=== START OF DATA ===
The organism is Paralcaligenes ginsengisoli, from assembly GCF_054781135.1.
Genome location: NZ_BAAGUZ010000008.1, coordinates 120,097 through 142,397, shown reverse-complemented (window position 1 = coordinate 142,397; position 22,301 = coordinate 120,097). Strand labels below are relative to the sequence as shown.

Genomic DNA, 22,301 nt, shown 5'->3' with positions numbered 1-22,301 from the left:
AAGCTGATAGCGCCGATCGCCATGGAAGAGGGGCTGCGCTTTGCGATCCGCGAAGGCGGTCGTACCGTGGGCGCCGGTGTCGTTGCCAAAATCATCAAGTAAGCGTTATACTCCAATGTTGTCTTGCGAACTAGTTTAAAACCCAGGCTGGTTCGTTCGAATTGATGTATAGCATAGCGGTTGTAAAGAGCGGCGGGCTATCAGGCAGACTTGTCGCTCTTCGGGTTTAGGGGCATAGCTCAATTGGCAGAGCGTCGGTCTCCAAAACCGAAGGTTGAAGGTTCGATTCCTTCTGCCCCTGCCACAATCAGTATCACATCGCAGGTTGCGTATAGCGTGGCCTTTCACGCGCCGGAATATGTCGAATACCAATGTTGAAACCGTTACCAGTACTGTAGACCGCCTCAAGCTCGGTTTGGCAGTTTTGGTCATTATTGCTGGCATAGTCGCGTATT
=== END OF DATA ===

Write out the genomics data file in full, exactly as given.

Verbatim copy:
The organism is Paralcaligenes ginsengisoli, from assembly GCF_054781135.1.
Genome location: NZ_BAAGUZ010000008.1, coordinates 120,097 through 142,397, shown reverse-complemented (window position 1 = coordinate 142,397; position 22,301 = coordinate 120,097). Strand labels below are relative to the sequence as shown.

Genomic DNA, 22,301 nt, shown 5'->3' with positions numbered 1-22,301 from the left:
AAGCTGATAGCGCCGATCGCCATGGAAGAGGGGCTGCGCTTTGCGATCCGCGAAGGCGGTCGTACCGTGGGCGCCGGTGTCGTTGCCAAAATCATCAAGTAAGCGTTATACTCCAATGTTGTCTTGCGAACTAGTTTAAAACCCAGGCTGGTTCGTTCGAATTGATGTATAGCATAGCGGTTGTAAAGAGCGGCGGGCTATCAGGCAGACTTGTCGCTCTTCGGGTTTAGGGGCATAGCTCAATTGGCAGAGCGTCGGTCTCCAAAACCGAAGGTTGAAGGTTCGATTCCTTCTGCCCCTGCCACAATCAGTATCACATCGCAGGTTGCGTATAGCGTGGCCTTTCACGCGCCGGAATATGTCGAATACCAATGTTGAAACCGTTACCAGTACTGTAGACCGCCTCAAGCTCGGTTTGGCAGTTTTGGTCATTATTGCTGGCATAGTCGCGTATT